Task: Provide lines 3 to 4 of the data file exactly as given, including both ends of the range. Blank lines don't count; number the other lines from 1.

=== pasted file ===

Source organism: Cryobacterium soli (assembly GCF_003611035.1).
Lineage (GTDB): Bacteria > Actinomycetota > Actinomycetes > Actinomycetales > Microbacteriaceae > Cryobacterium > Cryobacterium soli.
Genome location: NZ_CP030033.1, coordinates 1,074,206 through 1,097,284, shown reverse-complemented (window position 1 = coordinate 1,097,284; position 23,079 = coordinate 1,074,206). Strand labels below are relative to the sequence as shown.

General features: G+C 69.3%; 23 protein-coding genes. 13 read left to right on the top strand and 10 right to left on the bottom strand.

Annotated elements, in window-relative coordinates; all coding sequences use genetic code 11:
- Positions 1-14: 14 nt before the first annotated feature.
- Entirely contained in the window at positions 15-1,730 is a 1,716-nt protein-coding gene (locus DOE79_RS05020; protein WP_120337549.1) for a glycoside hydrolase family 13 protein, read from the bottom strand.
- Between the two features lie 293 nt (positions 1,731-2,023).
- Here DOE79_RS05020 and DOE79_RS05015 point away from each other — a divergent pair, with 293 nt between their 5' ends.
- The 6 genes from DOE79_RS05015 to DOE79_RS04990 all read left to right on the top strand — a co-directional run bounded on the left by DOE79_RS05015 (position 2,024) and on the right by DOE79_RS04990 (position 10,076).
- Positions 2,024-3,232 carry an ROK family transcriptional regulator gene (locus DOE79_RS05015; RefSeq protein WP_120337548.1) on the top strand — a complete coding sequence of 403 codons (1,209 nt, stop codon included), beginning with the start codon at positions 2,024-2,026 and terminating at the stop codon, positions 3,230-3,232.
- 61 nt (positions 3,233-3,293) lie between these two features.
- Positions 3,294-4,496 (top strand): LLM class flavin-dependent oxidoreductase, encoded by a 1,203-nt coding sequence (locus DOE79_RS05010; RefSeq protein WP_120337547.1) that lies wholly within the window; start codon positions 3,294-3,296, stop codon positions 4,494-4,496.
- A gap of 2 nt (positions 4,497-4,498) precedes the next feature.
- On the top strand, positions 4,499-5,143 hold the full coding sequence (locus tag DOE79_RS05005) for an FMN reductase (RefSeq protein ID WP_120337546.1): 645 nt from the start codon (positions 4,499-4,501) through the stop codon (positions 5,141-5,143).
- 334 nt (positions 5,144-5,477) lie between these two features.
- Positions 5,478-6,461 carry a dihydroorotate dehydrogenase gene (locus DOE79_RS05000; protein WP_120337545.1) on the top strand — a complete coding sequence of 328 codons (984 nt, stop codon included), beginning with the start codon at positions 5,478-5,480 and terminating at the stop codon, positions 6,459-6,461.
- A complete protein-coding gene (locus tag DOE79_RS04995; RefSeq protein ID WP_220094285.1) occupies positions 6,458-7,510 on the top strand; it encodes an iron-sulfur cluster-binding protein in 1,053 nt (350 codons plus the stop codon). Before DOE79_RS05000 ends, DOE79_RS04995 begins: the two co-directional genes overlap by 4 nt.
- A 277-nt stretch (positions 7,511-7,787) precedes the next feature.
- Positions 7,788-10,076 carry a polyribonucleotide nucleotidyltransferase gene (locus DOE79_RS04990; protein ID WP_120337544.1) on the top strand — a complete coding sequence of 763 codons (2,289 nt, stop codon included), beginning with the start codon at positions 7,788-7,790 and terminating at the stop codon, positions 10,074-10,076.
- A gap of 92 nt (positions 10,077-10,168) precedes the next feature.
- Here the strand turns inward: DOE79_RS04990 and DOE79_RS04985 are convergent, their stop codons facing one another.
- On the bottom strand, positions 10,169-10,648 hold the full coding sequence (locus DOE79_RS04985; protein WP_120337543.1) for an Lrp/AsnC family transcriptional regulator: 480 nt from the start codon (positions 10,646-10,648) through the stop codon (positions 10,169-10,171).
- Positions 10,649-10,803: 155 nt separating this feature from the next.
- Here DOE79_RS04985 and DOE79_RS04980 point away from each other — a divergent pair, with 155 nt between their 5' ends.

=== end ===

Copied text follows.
Genome location: NZ_CP030033.1, coordinates 1,074,206 through 1,097,284, shown reverse-complemented (window position 1 = coordinate 1,097,284; position 23,079 = coordinate 1,074,206). Strand labels below are relative to the sequence as shown.

General features: G+C 69.3%; 23 protein-coding genes. 13 read left to right on the top strand and 10 right to left on the bottom strand.